The role of accounting technologies in the context of public sector reforms: a critical ethnographical study of the organisational and cultural transformations of a governmental agency in the Australian state of New South Wales
Doctor of Philosophy
Department of Accounting and Finance
Mir, Monir Zaman, The role of accounting technologies in the context of public sector reforms: a critical ethnographical study of the organisational and cultural transformations of a governmental agency in the Australian state of New South Wales, Doctor of Philosophy thesis, Department of Accounting and Finance, University of Wollongong, 1998. http://ro.uow.edu.au/theses/1031
This thesis is about the exploration of the role of accounting technologies in the context of the public sector reform initiatives in the Australian state of New South Wales (NSW). A Government Department of the NS W has been adopted as a field of investigation for the purpose of this exploration.
The organisation which is investigated has undergone tremendous organisational and cultural changes which were prompted by the public sector reform initiatives of the NSW Government during the late 1980s and early 1990s. Consequently the Department adopted new management and financial practices. This study investigated how accounting discourses and practices are contributing to and are being transformed by the introduction of new management practices in this organisation. In addition, in this study, the dysfunctional consequences of the public sector reforms, as raised in various scholarly writings, are also highlighted. Overall, this study explored the position of this Department in the light of success or failure to face such organisational and cultural changes. This study is based on the methodology of naturalistic and interpretive interests. An amalgam of organisational change models proposed by Laughlin and Geertz's interpretive culture are adopted as the theoretical and analytical frameworks for this study.
Although the Department is involved in commercial operations, it did not give up the social obligations expected of a Governmental Department. Profit maximisation is not a goal but rather satisfying customers. The Department is a success story of the NSW Government's public sector reform initiatives. This Department now regards itself not only as being a commercial organisation, but also as being in the business of delivering quality services to customers in a largely competitive market where the majority of the Department's customers have freedom of choice in their service provider. The Department has aligned its goals with an ethic of best practice in service delivery and a motto that the needs of the customer should be paramount. The shift has definitely delivered significant tangible and intangible results to the government, to the tax payers and to its customers. Nevertheless this Department remains in the unique position of having the legal status of a Department of State and yet operating competitively and commercially.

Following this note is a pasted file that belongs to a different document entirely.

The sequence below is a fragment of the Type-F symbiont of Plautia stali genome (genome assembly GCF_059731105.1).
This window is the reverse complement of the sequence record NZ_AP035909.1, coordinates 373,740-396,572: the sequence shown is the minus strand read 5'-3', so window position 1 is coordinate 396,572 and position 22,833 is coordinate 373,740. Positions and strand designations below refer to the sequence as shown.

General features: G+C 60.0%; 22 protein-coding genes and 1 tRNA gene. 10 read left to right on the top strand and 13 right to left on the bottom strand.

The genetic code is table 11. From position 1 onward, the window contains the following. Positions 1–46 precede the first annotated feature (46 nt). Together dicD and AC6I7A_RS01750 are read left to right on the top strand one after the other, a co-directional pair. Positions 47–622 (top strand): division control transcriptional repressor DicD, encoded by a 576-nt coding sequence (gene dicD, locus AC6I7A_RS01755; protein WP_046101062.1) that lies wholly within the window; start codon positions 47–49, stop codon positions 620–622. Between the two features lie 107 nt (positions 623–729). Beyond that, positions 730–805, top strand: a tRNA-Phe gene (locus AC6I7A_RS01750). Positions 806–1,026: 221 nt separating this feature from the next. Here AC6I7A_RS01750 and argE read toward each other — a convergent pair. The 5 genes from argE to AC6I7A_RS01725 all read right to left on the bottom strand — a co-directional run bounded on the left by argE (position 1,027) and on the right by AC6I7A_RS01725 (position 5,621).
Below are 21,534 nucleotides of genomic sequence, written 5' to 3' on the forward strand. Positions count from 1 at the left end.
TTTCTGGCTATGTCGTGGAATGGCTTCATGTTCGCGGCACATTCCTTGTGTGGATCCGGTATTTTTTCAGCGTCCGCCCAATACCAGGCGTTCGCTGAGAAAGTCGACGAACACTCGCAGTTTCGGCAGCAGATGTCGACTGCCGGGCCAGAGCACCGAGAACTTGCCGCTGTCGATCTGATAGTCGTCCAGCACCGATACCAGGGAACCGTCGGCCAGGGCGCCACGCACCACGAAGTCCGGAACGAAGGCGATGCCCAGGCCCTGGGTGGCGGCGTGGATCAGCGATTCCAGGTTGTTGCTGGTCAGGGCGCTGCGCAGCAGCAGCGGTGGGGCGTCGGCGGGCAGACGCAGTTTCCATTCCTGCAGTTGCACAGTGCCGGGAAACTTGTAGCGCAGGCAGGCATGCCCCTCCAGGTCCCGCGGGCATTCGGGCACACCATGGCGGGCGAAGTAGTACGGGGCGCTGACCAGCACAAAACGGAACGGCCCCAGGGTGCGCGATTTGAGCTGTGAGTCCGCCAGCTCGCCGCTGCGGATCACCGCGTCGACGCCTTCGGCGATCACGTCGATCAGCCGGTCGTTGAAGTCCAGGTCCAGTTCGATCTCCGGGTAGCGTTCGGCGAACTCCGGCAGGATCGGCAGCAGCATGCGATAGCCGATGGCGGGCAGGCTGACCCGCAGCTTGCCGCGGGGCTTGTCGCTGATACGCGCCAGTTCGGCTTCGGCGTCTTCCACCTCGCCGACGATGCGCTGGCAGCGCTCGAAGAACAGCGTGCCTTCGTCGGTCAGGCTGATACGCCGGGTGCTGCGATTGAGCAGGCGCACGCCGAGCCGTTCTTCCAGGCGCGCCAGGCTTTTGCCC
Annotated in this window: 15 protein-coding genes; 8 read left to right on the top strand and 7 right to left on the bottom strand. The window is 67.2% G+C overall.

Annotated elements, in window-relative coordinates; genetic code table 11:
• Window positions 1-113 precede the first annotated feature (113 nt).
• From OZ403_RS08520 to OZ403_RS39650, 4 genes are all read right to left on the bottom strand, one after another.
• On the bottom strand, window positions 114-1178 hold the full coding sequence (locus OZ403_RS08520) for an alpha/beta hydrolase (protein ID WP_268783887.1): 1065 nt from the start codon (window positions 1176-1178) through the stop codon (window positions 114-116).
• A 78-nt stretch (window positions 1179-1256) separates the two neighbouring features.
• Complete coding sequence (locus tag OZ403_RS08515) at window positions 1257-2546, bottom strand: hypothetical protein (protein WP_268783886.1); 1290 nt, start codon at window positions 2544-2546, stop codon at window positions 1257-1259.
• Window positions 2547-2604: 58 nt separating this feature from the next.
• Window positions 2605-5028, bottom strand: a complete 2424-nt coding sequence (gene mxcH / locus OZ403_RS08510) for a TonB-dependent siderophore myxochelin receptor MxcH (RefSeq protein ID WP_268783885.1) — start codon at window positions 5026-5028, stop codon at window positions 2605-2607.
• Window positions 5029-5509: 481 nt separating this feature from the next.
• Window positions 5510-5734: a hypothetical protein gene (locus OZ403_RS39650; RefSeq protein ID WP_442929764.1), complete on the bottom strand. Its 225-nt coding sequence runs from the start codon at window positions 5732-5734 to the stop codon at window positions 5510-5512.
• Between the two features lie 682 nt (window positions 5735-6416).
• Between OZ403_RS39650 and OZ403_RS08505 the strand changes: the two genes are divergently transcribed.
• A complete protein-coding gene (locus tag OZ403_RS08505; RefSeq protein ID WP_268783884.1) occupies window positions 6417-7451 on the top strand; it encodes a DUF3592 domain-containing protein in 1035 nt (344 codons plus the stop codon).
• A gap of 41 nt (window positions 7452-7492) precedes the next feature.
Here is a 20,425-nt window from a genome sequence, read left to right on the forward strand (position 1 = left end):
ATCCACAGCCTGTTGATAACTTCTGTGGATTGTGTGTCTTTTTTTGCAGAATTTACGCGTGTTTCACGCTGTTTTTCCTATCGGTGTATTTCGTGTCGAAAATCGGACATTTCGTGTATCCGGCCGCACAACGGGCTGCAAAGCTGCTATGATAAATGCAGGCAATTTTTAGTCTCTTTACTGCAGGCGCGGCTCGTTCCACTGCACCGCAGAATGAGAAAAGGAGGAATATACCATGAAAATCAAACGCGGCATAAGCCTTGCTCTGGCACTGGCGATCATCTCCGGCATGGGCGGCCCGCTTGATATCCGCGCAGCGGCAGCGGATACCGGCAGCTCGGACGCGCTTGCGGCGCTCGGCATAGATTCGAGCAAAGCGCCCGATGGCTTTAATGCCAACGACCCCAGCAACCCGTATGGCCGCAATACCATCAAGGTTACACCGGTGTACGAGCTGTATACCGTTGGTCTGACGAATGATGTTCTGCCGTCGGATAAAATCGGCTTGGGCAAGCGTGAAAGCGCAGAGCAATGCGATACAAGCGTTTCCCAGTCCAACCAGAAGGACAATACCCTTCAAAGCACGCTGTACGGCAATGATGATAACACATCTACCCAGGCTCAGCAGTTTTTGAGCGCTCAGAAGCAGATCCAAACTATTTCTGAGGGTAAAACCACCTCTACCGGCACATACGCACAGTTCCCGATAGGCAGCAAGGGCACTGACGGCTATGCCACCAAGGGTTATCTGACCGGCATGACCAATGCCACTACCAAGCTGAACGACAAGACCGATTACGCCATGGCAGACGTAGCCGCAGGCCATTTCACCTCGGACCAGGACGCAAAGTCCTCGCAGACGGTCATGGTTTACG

Accounting technologies in this Department have played both instrumental and non- instrumental roles in its reform processes. Accounting technologies are well placed in this Department to facilitate the organisational and cultural changes that are required to respond to the public sector reform initiatives. New accounting technologies which were introduced to meet the demands of its reform processes have certainly found an effective foothold in the new commercialised culture of the Department and have also become the dominant language in the new culture. Considering the experiences of this Department, it can be said that there are positive examples of public sector reforms where accounting technologies can play a very significant role.